Energetics and nutrition of British and Icelandic redshank (Tringa totanus) during the non-breeding season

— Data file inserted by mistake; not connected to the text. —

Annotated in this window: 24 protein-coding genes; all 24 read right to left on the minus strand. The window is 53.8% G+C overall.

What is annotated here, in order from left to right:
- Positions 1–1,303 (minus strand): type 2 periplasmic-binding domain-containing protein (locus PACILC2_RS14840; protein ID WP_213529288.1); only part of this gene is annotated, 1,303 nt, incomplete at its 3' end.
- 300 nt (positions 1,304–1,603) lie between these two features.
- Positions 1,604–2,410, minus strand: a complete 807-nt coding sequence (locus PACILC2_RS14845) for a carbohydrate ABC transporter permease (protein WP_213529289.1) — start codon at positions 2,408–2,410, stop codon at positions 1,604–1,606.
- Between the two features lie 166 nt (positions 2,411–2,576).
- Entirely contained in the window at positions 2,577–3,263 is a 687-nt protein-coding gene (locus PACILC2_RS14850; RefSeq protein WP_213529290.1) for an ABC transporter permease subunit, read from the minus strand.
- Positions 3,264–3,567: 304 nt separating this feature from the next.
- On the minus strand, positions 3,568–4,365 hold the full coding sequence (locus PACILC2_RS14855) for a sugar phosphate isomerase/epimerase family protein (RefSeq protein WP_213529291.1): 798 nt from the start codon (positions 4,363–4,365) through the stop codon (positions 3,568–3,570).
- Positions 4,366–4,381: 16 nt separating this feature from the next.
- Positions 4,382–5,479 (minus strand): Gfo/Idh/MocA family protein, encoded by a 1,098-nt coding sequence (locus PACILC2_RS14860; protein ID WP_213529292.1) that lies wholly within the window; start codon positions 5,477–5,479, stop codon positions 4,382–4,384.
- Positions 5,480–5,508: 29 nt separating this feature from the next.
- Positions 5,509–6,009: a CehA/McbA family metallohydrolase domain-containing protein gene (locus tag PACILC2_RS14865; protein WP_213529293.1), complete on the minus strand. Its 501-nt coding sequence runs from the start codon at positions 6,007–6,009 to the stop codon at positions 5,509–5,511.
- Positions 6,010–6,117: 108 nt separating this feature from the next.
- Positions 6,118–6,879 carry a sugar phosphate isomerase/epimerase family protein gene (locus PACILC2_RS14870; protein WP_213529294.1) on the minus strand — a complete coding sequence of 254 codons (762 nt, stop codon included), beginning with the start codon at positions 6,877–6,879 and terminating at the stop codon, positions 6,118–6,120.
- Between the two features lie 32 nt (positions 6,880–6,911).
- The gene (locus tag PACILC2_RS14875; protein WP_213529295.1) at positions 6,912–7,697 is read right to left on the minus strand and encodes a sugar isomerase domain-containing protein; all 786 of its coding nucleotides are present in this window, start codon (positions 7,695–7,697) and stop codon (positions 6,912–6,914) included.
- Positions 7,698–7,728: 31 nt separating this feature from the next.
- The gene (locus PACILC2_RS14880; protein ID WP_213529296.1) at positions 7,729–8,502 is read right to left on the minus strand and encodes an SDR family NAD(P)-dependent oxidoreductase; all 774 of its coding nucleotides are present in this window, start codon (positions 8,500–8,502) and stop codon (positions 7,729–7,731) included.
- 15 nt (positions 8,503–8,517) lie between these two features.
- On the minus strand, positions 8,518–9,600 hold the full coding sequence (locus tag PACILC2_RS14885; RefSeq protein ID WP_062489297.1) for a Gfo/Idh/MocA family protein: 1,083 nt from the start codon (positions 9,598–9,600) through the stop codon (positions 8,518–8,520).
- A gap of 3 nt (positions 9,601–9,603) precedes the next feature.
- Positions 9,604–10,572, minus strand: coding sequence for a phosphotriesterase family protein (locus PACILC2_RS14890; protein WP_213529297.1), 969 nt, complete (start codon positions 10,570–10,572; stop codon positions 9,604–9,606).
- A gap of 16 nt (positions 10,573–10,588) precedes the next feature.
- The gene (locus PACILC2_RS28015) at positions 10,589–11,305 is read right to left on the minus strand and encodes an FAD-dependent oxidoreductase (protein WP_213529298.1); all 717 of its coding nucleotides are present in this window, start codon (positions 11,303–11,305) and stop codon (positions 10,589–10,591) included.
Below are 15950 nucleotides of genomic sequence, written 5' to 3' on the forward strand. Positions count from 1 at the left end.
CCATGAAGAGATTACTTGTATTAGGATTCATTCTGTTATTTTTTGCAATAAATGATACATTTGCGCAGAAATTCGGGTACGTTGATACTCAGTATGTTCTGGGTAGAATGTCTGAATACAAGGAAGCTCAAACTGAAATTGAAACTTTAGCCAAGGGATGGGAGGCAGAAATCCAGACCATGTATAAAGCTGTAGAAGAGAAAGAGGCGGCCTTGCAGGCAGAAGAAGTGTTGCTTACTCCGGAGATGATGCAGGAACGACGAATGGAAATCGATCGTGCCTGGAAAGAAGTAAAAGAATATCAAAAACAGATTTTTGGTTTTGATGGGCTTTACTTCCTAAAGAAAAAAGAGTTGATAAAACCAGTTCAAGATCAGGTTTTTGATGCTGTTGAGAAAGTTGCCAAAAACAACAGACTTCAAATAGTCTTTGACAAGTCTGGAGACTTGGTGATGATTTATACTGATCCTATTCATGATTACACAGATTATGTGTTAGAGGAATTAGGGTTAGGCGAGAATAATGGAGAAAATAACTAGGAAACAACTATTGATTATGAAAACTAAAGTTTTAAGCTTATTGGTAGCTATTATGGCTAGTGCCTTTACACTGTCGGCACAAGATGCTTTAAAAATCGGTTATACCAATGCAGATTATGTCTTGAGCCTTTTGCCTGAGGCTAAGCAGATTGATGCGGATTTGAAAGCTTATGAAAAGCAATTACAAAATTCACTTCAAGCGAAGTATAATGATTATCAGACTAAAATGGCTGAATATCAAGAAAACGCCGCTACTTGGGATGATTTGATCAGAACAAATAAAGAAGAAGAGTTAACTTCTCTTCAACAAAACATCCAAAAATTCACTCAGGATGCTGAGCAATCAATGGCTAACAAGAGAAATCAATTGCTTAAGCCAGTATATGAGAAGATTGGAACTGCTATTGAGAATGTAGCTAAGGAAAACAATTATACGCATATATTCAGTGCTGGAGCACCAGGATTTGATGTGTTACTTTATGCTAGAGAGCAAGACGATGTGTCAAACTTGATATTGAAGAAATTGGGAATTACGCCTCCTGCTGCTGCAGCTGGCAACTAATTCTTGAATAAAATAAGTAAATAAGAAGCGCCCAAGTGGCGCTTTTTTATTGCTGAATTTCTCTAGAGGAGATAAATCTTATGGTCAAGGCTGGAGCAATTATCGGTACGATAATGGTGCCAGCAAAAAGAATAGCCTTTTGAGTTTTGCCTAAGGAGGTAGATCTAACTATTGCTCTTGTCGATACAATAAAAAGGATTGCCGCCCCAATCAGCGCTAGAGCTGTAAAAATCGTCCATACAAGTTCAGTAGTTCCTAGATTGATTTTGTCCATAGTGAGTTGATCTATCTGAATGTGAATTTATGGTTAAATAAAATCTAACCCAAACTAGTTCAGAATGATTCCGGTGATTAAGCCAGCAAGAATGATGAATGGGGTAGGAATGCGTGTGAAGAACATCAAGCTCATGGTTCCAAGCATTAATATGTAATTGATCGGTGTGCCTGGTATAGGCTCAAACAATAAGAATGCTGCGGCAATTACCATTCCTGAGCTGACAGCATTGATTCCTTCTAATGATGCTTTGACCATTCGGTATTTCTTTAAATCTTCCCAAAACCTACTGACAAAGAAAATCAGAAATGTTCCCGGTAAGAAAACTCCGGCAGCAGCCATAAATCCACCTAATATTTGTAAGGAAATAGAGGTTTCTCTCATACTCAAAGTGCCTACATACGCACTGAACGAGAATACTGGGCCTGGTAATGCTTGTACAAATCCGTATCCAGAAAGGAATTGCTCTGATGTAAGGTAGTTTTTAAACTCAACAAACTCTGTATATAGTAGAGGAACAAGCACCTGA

Prolonged severe winter weather increases mortality in shorebirds wintering in Britain, with Redshank suffering much more than other species. I studied eco- physiological factors which might affect the chances of survival of Redshank to determine wether British-breeding Redshank (T. t. totanus) and the larger Icelandic breeding Redshank (T. t robusta) are equally affected. I examined the seasonal changes in body mass (BM), total lean mass (TLM) and mass of fat (FM) in wild and captive birds of both races in NE England, using total body electrical conductivity. I measured mass-specific standard metabolic rates in both races at temperatures (T(_a)) between -5ºC and 25ºC using open-flow respirometry. By combining these with measurements of heat loss from heated taxidermic mounts of Redshank, I calculated the effects of air tengerature, wind speed and solar radiation on maintenance metabolism (M(_maint)) of each race. I also measured the composition of carcasses of Redshank which died on the Wash, SE England following prolonged severe weather in February 1991. I found that i) both races accumulated similar fat reserves during mid-winter as an insurance against impending bad weather and food shortages; ii) robusta had a higher mass-specific basal metabolic rate (BMR) and higher thermal conductivity (K(_es)); iii) severe weather mortality in Redshank m Britain coincided with time periods when M(_maint) in both races exceeded 2.5xBMR and daily mean temperatures were -2ºC or below continuously over a period of 5 days; iv) there were no racial differences in foraging behaviour; v) both races died during severe weather as a result of starvation after depleting almost all fat and similar amounts of protein reserves; vi) the reserves of robusta would sustain them without food for 0.5 days less than britannica exposed to the same weather conditions. The differences in BMR between the two races was discussed in terms of differences in breeding latitude and migratory lifestyle. The higher K(_es) of robusta was thought to result from the higher BMR, rather than a lower level of insulation provided by the plumage. During severe weather when food availability is reduced, I would predict that robusta, with their higher mass-specific M(_maint) and larger body size, would find it more difficult to meet their daily energy requirements through food intake alone. Given that the energy obtained by robusta from fat and protein reserves would sustain them for shorter periods than those of britannica, I would predict that during periods of prolonged severe weather, the latter would have a greater chance of survival.